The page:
Skin integrity preservation using a nurse-constructed silicone adhesive Foley catheter

Date of Award/Publication


Document Type


Degree Name

M.S. in Advanced Practice Nursing



Skin breakdown is common in the intensive care unit (ICU). This pilot evaluation aimed to determine whether a nurse-constructed urinary catheter securement device using a silicone adhesive could reduce the complications of blistering and other skin breakdowns in a high-risk ICU population with Foley catheters.


A prospective, non-randomised performance improvement study using a convenience sample was carried out.

Subjects and setting:

The study sample consisted of 29 patients with urethral Foley catheters and any degree of thigh oedema in a surgical ICU at an academic quarternary medical center.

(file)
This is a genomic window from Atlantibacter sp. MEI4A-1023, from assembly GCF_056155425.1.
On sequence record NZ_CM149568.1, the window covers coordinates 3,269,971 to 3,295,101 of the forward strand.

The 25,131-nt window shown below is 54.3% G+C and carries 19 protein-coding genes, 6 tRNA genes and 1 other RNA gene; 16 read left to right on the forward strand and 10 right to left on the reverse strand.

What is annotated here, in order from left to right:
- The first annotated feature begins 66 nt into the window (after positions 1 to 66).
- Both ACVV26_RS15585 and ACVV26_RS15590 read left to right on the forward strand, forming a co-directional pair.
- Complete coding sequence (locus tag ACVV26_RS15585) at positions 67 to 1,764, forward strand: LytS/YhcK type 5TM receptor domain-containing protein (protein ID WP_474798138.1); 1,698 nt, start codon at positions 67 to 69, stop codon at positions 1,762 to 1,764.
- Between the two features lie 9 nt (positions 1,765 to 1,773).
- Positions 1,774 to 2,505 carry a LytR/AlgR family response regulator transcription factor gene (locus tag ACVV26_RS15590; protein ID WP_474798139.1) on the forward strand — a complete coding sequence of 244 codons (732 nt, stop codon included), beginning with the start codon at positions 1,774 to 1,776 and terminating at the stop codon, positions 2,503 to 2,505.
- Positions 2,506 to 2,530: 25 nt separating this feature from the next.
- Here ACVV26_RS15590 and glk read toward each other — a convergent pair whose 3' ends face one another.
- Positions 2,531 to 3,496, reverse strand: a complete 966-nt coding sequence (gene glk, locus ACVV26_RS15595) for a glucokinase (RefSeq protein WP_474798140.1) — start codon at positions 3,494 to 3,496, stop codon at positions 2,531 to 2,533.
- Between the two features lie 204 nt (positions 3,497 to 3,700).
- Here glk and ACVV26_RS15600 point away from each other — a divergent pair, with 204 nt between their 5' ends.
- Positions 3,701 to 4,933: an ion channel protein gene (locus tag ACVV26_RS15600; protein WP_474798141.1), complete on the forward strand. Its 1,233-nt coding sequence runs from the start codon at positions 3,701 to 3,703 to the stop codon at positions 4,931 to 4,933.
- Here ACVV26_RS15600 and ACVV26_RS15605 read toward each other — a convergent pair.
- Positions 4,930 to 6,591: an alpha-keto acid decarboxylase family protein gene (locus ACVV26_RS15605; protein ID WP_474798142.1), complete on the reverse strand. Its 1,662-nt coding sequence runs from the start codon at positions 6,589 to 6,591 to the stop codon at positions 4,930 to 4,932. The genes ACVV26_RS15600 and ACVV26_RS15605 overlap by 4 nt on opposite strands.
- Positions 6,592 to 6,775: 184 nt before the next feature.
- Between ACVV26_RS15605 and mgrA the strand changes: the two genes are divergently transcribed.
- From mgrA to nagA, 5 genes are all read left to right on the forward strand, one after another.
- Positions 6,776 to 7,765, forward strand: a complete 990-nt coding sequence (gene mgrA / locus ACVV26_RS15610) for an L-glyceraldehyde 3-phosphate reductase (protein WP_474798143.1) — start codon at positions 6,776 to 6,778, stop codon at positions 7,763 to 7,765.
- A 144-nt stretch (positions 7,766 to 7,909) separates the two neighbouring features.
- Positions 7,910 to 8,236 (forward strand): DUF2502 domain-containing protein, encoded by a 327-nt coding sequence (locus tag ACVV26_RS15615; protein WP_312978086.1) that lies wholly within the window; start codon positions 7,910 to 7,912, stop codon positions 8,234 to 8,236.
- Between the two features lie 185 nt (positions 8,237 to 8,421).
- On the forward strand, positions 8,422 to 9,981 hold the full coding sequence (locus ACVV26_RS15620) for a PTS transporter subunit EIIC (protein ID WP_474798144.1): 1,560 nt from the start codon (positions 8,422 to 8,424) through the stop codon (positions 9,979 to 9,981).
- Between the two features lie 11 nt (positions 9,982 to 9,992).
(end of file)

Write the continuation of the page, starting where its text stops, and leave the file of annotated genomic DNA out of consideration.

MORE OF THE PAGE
Patients were fitted with a standard acrylic-adhesive catheter securement device on one thigh and a nurse-constructed device on the contralateral thigh. At the beginning of each 12-hour shift, the nurse moved the Foley catheter from one securement device to the other; the nurse recorded the assessment findings at the end of the shift.


The average age of the 29 patients was 61±16 (range 20–87) years. Visible skin compromise occurred in 21% of the time with the standard acrylic securement device; an equal percentage of men and women developed skin breakdown. Oedema status was a significant factor related to skin breakdown. There was no visible damage to the skin associated with the nurse-constructed silicone-adhesive device.


A silicone adhesive urinary catheter securement device causes less skin damage than one with acrylic adhesive. One-step application, pain-free and atraumatic removal, and reliable securement are essential considerations in product development.


Published June 20, 2024 in the British Journal of Nursing. Volume 33, Issue 12